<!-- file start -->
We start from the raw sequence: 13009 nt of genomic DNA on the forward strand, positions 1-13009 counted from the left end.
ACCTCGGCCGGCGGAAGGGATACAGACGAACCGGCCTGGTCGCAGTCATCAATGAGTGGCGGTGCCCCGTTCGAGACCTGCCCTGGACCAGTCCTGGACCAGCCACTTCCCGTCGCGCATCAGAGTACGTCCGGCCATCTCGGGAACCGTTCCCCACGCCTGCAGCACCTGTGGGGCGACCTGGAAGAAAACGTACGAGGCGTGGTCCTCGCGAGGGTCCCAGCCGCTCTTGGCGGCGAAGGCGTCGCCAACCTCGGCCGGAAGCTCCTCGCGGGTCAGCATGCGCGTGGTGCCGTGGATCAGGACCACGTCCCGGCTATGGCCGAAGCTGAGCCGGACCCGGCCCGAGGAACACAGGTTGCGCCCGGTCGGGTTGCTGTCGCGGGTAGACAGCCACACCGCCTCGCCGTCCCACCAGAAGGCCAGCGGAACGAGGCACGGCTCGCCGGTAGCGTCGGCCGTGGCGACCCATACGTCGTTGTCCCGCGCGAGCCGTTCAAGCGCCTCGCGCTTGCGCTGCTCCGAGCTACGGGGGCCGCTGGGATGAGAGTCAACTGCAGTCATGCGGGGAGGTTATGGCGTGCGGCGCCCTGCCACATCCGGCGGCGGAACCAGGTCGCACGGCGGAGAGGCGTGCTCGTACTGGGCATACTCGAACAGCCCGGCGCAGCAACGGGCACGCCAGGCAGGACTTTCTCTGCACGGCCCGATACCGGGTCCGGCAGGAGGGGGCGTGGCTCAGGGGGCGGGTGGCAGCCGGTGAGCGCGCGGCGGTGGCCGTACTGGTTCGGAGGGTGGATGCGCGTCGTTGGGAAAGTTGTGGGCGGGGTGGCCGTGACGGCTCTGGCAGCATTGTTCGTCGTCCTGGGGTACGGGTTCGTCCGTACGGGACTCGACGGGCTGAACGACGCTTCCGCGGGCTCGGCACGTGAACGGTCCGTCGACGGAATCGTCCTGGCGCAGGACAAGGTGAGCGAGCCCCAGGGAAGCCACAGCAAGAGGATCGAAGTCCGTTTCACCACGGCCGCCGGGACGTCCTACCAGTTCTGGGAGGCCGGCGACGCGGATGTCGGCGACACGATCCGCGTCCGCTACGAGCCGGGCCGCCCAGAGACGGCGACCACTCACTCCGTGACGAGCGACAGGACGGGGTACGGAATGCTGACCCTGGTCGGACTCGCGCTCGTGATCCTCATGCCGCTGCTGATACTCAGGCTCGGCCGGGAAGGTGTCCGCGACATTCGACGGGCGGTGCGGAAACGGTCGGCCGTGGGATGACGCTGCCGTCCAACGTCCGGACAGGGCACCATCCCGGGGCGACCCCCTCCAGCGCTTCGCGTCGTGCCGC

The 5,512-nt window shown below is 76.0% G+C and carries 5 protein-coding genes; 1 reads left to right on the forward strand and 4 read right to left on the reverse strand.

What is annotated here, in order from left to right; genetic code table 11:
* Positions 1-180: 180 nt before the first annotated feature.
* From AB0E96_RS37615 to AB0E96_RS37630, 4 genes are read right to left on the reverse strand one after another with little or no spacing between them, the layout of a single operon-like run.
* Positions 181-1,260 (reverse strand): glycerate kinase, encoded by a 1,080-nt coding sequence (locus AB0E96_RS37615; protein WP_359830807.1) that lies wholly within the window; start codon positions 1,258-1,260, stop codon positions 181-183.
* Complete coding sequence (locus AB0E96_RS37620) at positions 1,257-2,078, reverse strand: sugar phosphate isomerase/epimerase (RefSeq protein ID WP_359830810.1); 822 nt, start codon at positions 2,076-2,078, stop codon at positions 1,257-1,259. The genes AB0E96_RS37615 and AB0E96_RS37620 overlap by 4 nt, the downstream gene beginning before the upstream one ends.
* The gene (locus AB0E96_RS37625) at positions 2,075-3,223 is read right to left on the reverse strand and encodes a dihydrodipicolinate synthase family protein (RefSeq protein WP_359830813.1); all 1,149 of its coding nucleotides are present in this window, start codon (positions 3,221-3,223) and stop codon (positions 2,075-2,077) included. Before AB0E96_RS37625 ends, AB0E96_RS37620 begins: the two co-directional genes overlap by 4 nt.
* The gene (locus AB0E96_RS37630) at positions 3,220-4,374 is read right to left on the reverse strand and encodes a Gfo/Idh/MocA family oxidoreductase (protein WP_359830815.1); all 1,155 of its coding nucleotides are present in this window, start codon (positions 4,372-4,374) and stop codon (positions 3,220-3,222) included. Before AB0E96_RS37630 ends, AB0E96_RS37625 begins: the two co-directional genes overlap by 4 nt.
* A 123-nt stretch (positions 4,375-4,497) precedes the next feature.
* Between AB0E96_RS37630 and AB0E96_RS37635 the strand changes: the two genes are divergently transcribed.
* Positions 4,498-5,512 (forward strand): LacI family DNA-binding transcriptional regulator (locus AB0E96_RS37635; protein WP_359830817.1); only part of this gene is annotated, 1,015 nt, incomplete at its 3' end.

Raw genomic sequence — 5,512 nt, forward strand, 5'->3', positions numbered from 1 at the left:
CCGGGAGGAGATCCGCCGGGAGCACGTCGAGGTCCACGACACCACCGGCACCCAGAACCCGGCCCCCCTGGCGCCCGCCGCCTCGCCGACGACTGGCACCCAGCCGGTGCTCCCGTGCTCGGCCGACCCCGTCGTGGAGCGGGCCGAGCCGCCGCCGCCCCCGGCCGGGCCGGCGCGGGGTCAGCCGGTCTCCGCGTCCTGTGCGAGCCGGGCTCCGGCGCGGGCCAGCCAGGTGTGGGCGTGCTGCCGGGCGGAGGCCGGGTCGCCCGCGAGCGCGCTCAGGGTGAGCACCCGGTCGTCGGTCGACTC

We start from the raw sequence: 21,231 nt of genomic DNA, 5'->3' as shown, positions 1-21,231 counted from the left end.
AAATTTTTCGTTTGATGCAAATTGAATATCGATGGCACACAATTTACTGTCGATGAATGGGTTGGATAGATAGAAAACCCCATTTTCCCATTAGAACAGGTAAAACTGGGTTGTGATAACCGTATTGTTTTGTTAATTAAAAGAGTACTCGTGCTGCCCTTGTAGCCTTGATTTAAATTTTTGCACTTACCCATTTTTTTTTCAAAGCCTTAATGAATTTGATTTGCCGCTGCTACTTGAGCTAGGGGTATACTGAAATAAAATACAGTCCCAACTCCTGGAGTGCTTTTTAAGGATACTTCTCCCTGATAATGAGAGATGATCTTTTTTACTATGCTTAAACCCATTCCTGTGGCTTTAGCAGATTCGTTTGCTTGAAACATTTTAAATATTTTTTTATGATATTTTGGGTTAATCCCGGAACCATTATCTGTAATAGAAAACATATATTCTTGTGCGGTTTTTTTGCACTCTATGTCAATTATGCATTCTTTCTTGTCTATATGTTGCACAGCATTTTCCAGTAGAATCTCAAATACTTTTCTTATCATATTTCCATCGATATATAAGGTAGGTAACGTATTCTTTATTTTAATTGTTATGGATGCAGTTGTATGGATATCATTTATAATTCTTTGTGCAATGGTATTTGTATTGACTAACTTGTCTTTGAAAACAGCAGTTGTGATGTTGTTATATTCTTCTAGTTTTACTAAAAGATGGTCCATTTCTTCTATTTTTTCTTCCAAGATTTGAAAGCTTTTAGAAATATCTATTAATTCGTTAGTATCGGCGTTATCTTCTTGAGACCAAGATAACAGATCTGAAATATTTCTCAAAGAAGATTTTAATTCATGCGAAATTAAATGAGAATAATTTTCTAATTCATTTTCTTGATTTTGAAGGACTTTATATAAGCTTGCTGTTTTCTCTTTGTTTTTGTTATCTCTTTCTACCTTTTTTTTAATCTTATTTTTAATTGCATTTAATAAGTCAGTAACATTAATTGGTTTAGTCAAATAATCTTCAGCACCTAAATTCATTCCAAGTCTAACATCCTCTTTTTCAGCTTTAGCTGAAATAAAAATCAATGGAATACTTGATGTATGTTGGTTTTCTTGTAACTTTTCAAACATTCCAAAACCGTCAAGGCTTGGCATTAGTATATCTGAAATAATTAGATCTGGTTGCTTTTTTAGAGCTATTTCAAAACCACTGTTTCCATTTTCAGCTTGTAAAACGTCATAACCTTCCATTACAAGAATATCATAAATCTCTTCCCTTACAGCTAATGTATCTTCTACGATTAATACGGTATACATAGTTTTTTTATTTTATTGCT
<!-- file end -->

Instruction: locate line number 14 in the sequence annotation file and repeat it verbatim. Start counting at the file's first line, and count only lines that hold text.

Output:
Raw genomic sequence — 5,512 nt, forward strand, 5'->3', positions numbered from 1 at the left: